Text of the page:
EU says ‘not banning carbon offsets’ in greenwashing crackdown
New legislation presented by the European Commission on Wednesday (22 March) to clamp down on greenwashing allows businesses to continue making carbon-neutral claims, provided they meet specific transparency requirements.
For climate-related claims – such as ‘CO2 neutral’ or ‘net zero’ – the proposed Green Claims Directive requires companies to distinguish between their own emission reduction efforts and the use of carbon-offsetting schemes, such as planting trees.
Companies are requested to specify whether offsets relate to emission reductions or removals, and provide additional information, including the methodology used to substantiate the claim and the share of total emissions addressed through offsetting.
“The message needs to be clear, we are not banning carbon offsets, they are allowed,” stated Environment Commissioner Virginijus Sinkevičius, who presented the proposal.
“The only thing is that the consumers must be fully informed. If you’re stating that the product you are selling is carbon neutral, and it’s carbon offset, additional information is needed to specify its carbon offset,” he added.
In its proposal, the Commission recognises that climate-neutral statements such as “climate neutral”, “carbon neutral”, or “100% CO2 compensated”, are often misleading for consumers.
Such statements are often based on offsetting emissions through ‘carbon credits’ generated outside the company’s value chain, for instance from forestry or renewable energy projects using methodologies that are often not transparent or accurate.
This can lead to “significant risks of overestimations and double counting of avoided or reduced emissions” while deterring companies from “emissions reductions in their own operations and value chains”, the Commission said in its legislative draft.
To address this, offending companies will be subject to penalties ranging from fines to confiscation of revenues, as well as temporary exclusion from public procurement processes and public funding.
“We are bringing an additional level of stringency on how companies can use offsets,” a senior Commission official explained during a press briefing on Tuesday.
“The whole goal is to make sure that the reductions take place in the own organisation making the claim. We are not forbidding claims related to offsets, but we are stringent on how to substantiate these and to communicate them to consumers.”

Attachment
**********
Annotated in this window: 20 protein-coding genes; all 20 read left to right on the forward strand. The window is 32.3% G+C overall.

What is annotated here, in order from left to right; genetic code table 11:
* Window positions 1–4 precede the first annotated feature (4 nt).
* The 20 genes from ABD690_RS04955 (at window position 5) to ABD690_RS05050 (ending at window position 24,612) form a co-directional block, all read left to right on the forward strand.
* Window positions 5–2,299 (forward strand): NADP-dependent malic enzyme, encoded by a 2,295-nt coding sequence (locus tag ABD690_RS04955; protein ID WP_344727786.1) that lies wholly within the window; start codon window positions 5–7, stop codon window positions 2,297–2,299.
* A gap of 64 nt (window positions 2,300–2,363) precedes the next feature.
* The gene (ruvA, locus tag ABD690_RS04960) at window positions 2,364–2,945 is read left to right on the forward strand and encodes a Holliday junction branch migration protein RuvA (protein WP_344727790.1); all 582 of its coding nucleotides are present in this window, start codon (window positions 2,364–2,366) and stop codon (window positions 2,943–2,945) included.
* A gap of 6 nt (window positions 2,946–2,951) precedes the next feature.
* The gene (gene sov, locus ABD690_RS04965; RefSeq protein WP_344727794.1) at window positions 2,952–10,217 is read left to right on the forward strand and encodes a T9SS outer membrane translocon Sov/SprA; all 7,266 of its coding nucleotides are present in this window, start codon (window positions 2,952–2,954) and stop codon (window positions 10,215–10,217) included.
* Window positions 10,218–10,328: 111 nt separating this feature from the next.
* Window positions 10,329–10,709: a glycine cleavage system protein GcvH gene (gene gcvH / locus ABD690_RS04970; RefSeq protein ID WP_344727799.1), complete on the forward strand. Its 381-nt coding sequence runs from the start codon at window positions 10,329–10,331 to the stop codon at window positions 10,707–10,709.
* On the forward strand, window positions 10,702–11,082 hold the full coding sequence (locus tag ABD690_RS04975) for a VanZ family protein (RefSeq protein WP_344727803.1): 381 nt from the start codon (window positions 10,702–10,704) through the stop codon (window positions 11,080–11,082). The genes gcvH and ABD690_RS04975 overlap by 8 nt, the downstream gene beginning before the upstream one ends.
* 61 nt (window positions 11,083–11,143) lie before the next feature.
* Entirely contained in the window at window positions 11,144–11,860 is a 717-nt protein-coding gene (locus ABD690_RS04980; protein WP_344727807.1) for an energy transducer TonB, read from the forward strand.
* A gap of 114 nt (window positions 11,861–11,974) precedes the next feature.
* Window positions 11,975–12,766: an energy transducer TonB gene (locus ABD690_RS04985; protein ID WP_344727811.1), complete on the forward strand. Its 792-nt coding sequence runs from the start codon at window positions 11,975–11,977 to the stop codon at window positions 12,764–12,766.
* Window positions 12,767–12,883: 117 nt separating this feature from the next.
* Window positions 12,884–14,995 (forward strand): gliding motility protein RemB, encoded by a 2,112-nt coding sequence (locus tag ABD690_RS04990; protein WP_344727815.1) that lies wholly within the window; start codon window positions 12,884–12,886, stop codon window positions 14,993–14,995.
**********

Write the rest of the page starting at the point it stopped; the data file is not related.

EU clamps down on misleading ecolabels with penalties against greenwashing
The European Commission tabled new legislation on Wednesday (22 March) to tackle misleading environmental claims by introducing penalties against greenwashing and tighter rules for the approval of new ecolabels.
Campaigners call for ban on all carbon neutrality claims
Green NGOs argue that carbon neutrality claims should be banned because they mislead consumers by suggesting that products or services do not have any climate impact. They also say carbon neutrality claims prevent companies from pursuing ‘real’ emissions reductions.
A recent report by Carbon Market Watch, assessing corporations which are part of the Race to Zero initiative, found that their current climate plans will only cut 36% off their combined emissions by their net-zero target years, instead of the 90-95% that is required.
Additionally, almost all their climate plans rely on offsetting, the report said. Together, the assessed companies plan to offset between 23% and 45% of their combined carbon footprint.
According to the European Environmental Bureau (EEB), this proposal is “a missed opportunity on the path to achieving a carbon-neutral economy, which requires companies to focus on reducing their emissions.”
In February, a group of environmental organisations sent a joint letter to the EU asking for a ban on all climate neutrality claims such as ‘carbon neutral’ and ‘CO2 neutral’.
They also called for tighter restrictions on claims relating to future environmental performance, such as ‘net zero by 2050’, when these rely upon offsetting to neutralise emissions, and for a prohibition on environmental claims that promote fossil fuels.
“The claims obstruct the progress of genuinely sustainable products and behaviours,” the letter said.
“Such claims are scientifically false, often rely on the use of junk carbon credits and give consumers the false sense that they and traders can continue to behave and consume in a ‘business as usual’ manner, while not having any negative impact on the environment and the climate.”
Don’t believe everything you read: Why ‘green’ labels need to be regulated
The EU’s new Green Claims directive, due to be published on Wednesday (22 March), is essential to move from claims to facts and ensure products live up to their environmental credentials, writes Tahmid Chowdhury.